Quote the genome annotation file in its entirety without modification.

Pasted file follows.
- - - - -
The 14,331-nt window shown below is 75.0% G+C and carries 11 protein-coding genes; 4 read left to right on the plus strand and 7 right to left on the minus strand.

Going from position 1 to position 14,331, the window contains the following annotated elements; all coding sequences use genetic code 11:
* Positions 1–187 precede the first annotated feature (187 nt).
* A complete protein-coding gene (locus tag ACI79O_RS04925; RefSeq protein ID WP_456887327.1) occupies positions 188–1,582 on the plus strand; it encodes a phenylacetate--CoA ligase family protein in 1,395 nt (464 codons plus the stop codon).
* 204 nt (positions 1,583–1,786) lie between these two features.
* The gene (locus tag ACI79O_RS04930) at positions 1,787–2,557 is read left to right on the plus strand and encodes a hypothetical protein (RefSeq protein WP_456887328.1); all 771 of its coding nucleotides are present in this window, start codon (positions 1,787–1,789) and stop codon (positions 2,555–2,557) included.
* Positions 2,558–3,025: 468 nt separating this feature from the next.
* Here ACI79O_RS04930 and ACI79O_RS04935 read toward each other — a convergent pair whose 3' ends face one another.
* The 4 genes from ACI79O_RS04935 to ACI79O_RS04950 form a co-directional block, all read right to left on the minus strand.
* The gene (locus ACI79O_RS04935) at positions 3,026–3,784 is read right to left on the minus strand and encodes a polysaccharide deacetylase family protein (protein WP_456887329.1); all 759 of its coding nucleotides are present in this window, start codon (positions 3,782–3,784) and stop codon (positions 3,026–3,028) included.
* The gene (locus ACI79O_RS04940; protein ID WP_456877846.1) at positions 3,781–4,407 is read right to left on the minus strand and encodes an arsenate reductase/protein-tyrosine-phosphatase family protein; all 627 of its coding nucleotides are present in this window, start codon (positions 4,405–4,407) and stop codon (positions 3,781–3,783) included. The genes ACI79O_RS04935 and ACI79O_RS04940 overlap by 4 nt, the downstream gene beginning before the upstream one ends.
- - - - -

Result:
The 14,331-nt window shown below is 75.0% G+C and carries 11 protein-coding genes; 4 read left to right on the plus strand and 7 right to left on the minus strand.

Going from position 1 to position 14,331, the window contains the following annotated elements; all coding sequences use genetic code 11:
* Positions 1–187 precede the first annotated feature (187 nt).
* A complete protein-coding gene (locus tag ACI79O_RS04925; RefSeq protein ID WP_456887327.1) occupies positions 188–1,582 on the plus strand; it encodes a phenylacetate--CoA ligase family protein in 1,395 nt (464 codons plus the stop codon).
* 204 nt (positions 1,583–1,786) lie between these two features.
* The gene (locus tag ACI79O_RS04930) at positions 1,787–2,557 is read left to right on the plus strand and encodes a hypothetical protein (RefSeq protein WP_456887328.1); all 771 of its coding nucleotides are present in this window, start codon (positions 1,787–1,789) and stop codon (positions 2,555–2,557) included.
* Positions 2,558–3,025: 468 nt separating this feature from the next.
* Here ACI79O_RS04930 and ACI79O_RS04935 read toward each other — a convergent pair whose 3' ends face one another.
* The 4 genes from ACI79O_RS04935 to ACI79O_RS04950 form a co-directional block, all read right to left on the minus strand.
* The gene (locus ACI79O_RS04935) at positions 3,026–3,784 is read right to left on the minus strand and encodes a polysaccharide deacetylase family protein (protein WP_456887329.1); all 759 of its coding nucleotides are present in this window, start codon (positions 3,782–3,784) and stop codon (positions 3,026–3,028) included.
* The gene (locus ACI79O_RS04940; protein ID WP_456877846.1) at positions 3,781–4,407 is read right to left on the minus strand and encodes an arsenate reductase/protein-tyrosine-phosphatase family protein; all 627 of its coding nucleotides are present in this window, start codon (positions 4,405–4,407) and stop codon (positions 3,781–3,783) included. The genes ACI79O_RS04935 and ACI79O_RS04940 overlap by 4 nt, the downstream gene beginning before the upstream one ends.